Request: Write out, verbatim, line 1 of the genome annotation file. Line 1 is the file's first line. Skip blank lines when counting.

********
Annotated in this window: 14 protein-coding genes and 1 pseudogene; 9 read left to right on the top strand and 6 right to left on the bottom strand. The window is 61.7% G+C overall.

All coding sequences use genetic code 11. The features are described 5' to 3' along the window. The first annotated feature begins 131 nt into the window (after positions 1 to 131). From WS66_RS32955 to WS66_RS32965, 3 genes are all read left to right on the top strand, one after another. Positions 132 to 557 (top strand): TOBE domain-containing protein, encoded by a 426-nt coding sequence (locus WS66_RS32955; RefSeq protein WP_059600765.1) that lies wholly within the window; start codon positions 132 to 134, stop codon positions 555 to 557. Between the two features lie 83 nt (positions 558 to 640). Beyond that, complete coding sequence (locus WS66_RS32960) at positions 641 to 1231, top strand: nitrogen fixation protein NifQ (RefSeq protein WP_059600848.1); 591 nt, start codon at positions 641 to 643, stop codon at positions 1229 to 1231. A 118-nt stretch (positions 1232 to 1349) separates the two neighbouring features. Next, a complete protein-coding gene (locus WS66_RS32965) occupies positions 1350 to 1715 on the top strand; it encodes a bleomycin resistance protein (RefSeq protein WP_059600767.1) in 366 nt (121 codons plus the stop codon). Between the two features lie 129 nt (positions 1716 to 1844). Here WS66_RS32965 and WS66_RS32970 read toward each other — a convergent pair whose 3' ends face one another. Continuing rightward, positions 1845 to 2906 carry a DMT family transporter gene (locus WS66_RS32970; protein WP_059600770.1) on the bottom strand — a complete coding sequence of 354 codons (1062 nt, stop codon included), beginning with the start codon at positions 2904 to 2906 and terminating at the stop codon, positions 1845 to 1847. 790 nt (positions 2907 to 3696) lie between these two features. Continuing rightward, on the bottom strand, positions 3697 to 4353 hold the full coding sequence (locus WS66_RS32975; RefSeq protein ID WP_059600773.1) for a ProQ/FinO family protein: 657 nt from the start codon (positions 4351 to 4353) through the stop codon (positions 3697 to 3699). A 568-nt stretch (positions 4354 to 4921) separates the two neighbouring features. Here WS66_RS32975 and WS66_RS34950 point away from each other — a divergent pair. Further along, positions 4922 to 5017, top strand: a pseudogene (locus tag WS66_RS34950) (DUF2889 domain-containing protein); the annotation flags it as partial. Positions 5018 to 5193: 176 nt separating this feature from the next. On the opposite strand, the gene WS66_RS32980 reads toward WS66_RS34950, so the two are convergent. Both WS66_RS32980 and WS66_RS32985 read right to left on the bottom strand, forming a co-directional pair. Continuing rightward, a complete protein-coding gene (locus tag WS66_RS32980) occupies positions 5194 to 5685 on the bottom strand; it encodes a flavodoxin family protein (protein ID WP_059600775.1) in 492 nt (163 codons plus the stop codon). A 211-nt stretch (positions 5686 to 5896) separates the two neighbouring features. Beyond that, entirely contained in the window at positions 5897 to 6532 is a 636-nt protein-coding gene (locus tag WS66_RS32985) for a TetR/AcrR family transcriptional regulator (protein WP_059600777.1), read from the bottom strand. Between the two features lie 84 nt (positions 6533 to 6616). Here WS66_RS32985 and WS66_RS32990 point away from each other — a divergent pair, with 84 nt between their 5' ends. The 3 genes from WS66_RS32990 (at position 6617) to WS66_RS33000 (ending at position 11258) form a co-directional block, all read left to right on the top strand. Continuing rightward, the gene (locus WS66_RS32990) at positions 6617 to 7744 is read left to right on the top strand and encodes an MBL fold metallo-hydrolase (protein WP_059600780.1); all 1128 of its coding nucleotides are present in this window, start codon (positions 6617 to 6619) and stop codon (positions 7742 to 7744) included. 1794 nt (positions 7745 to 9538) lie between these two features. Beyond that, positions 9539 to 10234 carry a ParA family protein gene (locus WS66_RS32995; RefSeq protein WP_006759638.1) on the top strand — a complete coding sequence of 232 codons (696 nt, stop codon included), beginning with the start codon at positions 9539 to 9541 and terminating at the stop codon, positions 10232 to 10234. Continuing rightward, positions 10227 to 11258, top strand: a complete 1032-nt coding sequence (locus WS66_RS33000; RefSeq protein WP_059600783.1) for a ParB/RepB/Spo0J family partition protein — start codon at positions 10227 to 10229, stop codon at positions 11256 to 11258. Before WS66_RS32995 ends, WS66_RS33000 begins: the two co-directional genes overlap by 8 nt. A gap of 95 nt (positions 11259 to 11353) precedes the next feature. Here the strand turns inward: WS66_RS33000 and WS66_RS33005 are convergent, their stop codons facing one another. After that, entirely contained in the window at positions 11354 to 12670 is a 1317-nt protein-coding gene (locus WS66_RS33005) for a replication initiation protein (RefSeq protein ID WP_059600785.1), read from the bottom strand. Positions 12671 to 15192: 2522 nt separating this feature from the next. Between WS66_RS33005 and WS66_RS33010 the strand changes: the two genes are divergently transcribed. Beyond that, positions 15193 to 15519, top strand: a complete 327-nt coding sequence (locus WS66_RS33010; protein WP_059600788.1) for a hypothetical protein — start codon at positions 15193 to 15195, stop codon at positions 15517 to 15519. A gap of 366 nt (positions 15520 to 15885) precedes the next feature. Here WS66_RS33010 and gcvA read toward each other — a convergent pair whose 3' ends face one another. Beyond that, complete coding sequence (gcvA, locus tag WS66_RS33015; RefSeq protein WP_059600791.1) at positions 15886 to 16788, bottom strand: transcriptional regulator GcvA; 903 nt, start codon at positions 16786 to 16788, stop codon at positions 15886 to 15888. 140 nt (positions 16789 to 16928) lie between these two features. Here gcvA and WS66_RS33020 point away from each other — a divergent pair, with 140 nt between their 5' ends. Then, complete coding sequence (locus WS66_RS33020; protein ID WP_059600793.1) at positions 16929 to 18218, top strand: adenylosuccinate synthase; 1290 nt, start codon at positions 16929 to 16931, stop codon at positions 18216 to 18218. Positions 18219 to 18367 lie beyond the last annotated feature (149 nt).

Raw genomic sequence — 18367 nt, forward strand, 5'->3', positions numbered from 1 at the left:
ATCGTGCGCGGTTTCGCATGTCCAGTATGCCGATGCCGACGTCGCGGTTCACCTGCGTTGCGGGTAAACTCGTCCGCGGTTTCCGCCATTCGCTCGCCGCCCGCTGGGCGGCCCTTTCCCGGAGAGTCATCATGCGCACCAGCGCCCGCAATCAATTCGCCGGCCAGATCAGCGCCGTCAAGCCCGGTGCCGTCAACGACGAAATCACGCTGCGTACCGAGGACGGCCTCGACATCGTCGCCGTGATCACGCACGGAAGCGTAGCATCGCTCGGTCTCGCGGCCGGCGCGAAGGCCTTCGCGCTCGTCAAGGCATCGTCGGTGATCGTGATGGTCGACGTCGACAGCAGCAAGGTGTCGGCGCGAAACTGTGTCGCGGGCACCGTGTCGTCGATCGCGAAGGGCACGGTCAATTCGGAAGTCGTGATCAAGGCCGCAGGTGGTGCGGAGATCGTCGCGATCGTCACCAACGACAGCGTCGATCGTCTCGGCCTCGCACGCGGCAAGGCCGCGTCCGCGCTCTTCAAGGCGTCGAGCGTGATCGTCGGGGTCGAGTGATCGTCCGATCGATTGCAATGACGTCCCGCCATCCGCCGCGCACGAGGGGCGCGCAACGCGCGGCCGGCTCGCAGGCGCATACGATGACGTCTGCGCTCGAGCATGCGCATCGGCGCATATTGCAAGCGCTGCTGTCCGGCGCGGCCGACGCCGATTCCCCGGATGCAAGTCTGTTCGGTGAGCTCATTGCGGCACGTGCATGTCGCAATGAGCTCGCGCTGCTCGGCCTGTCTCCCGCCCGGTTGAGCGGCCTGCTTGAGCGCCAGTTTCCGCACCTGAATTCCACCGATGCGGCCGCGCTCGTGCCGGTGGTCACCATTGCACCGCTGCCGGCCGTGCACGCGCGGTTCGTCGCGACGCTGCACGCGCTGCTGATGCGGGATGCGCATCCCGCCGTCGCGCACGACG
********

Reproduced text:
Annotated in this window: 14 protein-coding genes and 1 pseudogene; 9 read left to right on the top strand and 6 right to left on the bottom strand. The window is 61.7% G+C overall.